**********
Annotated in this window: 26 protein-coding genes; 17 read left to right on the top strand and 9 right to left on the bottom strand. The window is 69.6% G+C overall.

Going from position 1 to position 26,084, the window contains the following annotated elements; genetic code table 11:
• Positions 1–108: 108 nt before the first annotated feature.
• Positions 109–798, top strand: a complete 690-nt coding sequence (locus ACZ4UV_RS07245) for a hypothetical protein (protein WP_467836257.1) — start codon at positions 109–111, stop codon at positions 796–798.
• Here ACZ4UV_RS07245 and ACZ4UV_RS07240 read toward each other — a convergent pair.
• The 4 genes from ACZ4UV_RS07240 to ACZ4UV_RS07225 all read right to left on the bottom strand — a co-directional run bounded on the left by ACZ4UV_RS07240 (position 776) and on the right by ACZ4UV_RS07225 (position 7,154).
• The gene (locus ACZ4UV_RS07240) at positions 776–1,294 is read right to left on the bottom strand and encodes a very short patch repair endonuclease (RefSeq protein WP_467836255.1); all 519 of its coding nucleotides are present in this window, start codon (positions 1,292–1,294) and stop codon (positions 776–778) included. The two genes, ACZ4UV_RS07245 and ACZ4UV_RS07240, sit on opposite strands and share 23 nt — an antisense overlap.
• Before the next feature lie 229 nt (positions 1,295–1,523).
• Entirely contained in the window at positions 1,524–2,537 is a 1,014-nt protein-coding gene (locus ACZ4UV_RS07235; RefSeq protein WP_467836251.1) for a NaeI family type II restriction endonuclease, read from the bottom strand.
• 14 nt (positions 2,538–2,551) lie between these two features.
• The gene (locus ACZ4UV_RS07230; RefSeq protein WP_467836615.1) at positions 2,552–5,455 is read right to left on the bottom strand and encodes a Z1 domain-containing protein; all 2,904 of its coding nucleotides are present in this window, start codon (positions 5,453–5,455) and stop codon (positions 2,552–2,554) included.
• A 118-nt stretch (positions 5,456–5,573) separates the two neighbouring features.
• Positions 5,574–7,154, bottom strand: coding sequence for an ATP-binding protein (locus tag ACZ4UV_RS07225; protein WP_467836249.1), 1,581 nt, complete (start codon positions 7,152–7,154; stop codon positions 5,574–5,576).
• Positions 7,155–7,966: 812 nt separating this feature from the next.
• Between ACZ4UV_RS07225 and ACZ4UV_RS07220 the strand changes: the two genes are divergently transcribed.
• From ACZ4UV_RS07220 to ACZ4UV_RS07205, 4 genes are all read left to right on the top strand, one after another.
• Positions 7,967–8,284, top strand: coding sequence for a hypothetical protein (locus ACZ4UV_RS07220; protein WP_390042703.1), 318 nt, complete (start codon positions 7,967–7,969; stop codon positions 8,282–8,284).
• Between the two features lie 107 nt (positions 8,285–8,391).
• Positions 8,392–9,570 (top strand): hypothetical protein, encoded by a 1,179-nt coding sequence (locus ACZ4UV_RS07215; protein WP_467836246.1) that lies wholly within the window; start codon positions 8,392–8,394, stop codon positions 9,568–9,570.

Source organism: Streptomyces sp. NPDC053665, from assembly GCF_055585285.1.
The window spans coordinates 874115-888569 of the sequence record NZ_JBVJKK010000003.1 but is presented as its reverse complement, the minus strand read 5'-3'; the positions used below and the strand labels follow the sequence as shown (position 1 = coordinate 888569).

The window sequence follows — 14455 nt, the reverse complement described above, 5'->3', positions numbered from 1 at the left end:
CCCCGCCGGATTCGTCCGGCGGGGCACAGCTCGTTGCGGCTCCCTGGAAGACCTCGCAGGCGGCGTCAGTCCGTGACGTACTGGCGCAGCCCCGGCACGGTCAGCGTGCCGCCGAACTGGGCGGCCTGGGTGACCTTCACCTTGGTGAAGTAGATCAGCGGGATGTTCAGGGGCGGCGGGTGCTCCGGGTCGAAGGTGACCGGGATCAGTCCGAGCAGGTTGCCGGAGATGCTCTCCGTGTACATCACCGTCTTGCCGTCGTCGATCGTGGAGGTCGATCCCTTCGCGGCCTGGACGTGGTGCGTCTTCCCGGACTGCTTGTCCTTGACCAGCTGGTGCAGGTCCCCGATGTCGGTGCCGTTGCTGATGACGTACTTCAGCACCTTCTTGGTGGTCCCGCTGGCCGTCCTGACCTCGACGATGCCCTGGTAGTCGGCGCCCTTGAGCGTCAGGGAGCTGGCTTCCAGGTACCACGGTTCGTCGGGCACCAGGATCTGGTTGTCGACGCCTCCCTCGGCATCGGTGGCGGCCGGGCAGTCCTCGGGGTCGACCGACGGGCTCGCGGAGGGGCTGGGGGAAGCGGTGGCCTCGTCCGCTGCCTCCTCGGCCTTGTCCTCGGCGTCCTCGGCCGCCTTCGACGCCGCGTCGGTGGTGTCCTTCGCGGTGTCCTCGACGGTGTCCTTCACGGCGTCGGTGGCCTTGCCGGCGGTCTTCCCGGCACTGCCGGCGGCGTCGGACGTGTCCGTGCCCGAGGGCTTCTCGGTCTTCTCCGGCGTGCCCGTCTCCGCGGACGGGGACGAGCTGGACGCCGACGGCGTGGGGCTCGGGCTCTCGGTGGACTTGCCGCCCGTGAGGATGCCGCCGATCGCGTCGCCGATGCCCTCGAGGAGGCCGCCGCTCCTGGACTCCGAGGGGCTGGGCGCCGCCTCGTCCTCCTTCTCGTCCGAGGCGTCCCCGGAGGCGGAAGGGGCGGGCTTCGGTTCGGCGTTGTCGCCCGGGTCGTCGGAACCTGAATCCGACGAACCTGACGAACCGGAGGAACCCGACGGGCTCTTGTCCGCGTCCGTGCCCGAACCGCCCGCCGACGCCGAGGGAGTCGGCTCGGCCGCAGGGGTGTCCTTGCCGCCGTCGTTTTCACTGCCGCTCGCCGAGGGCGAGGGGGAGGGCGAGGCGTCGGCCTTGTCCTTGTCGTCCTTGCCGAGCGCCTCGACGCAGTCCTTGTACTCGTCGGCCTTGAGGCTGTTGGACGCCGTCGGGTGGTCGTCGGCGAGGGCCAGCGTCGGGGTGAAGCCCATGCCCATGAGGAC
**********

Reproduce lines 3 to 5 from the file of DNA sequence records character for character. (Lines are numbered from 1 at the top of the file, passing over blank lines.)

• Positions 1–108: 108 nt before the first annotated feature.
• Positions 109–798, top strand: a complete 690-nt coding sequence (locus ACZ4UV_RS07245) for a hypothetical protein (protein WP_467836257.1) — start codon at positions 109–111, stop codon at positions 796–798.
• Here ACZ4UV_RS07245 and ACZ4UV_RS07240 read toward each other — a convergent pair.